Home Opinion EXPLAINER: What Makinde Should Have Done With 25.5bn

EXPLAINER: What Makinde Should Have Done With 25.5bn


Since the publication of our editorial that shed light on why the white elephant projects of the Seyi Makinde led administration won’t solve the moribund economic problems of Oyo State, various Pro-Makinde individuals and groups have, in a bid to deviate from the very important issue at hand, raised arguments that are not at  variance with the subject matter.

Even though it is paramount to note that the current economic status of the state means the government must embark on projects only because they are of importance to the society and also have the prospect to generate tangible revenue to the state on the short and long run, the argument by many is that the projects highlighted in the editorial will benefit the people directly. This explainer is a subtle attempt to weaken this argument.

For all OYOINSIGHT.COM knows, the construction of four terminals through bonds when a public private patnership could have been applied can’t provide residents of a state like Oyo with maximum utility when the infrastructural deficit and overpopulation of government-owned schools have either thrown many out of the four walls of the classroom or make them entirely disinterested in schooling, leaving the state with one of the highest rates of out-of-school children in the country.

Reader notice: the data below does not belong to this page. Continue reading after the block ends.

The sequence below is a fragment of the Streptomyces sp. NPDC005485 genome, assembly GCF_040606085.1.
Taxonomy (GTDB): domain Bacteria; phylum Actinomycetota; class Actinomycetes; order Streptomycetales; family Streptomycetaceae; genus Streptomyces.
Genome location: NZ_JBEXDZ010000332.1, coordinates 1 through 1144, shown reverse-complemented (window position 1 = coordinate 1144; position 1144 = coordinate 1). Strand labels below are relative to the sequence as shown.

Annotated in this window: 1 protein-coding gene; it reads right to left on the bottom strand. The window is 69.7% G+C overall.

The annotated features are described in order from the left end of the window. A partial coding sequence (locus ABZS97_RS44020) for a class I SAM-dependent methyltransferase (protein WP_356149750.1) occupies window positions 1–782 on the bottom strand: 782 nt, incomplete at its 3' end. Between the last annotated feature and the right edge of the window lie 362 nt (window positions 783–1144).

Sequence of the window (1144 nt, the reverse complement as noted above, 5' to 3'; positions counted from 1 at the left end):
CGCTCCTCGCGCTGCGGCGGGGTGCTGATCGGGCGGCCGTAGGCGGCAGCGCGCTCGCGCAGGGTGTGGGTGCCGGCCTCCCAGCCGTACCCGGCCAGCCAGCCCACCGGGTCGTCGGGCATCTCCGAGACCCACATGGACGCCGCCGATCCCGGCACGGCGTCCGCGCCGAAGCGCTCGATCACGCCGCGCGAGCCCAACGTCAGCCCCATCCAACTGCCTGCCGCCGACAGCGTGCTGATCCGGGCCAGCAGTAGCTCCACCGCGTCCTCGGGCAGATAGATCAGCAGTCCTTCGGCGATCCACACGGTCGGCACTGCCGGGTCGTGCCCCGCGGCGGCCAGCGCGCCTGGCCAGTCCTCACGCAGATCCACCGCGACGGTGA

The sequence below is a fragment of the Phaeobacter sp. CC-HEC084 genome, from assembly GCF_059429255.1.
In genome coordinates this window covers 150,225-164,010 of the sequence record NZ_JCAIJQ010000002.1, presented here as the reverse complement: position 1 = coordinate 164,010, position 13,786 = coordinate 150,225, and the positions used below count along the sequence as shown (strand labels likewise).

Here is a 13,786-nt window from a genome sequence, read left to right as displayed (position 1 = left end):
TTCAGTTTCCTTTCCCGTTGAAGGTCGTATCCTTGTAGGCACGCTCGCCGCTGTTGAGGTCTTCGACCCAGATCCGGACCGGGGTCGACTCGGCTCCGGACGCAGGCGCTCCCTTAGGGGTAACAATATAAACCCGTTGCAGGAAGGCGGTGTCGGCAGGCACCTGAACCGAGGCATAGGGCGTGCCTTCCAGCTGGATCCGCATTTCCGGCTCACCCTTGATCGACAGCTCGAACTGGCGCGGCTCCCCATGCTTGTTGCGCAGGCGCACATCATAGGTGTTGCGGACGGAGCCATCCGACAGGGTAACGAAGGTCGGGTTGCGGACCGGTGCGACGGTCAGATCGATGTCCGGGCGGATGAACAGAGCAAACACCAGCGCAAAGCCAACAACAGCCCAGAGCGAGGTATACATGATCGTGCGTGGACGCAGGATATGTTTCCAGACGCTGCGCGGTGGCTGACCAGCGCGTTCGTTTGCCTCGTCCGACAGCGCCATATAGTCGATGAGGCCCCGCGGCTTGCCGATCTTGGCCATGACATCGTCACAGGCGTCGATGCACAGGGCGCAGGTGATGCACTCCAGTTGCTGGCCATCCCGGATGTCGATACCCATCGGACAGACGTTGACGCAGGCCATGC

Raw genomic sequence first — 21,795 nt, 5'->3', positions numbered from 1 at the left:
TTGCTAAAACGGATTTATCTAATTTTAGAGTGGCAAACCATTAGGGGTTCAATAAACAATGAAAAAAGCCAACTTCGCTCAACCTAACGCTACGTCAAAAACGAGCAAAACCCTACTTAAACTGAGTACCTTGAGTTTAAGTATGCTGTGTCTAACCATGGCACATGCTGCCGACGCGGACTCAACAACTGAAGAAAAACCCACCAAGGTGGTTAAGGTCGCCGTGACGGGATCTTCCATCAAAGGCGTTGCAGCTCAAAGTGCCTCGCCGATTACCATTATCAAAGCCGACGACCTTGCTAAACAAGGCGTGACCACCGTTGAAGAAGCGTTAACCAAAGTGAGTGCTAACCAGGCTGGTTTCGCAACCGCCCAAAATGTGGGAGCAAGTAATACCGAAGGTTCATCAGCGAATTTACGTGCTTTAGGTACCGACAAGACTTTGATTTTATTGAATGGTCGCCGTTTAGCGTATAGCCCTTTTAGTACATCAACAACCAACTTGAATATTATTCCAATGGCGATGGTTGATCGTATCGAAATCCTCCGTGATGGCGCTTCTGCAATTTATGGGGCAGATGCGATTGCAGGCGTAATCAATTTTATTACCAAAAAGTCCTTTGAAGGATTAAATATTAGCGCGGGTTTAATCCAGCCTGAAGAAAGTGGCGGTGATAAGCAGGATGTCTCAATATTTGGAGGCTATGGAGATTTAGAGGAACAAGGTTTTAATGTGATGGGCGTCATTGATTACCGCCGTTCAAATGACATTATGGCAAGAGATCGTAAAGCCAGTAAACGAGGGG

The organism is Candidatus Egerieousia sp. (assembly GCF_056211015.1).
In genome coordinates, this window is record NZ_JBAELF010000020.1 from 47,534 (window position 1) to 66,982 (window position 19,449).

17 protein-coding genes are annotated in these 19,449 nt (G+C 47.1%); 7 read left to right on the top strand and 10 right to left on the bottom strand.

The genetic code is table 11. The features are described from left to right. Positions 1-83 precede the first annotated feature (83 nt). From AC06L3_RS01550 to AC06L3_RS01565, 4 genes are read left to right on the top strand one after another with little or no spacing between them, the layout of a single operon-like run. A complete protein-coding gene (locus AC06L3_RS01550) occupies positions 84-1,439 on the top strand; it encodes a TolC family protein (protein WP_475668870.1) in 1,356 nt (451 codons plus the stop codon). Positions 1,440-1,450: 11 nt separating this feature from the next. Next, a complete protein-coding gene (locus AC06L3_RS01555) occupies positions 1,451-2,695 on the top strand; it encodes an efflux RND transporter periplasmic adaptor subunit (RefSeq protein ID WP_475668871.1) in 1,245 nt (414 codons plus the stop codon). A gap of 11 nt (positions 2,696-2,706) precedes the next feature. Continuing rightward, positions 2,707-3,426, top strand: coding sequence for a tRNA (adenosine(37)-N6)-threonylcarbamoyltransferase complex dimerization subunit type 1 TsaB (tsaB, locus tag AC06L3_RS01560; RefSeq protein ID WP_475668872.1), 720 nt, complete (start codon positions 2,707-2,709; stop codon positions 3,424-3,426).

Of course, the question with building new schools is that where will the funds to pay salaries and make them sustainable come from, but in a situation whereby the basis of the argument is purely for societal benefit, the construction of 100 secondary schools  at N100 million each and 100 primary schools at N50 million each would be better off than spending this same money on the construction of three out of the four proposed terminals when PPP would have made them more effective.

That the health sector of Oyo State is not strong enough to accommodate the health challenges of residents is a fact not up for debate. Building five general hospitals at a billion naira each will not only make the sector stronger and viable but also reposition the state to become a potential destination for medical tourism in the country and beyond.

And there is the argument about the ongoing remodeling of Lekan Salami stadium. For all we know, the government is yet to table any blueprint about how it plans to make the facility generate back that huge amount of money after its remodeling or even make its operations sustainable. But if this administration is serious about transforming the economy of the state through the sporting sector, then the amount allocated for the remodelling project at Adamasigba is enough to construct two mini sport complexes each across the 33 local governments in the state at N75 million each.

This will, if well planned and executed, not only attract investors and create employment opportunities but also make the state a potential destination of the building of sporting talents in Africa.

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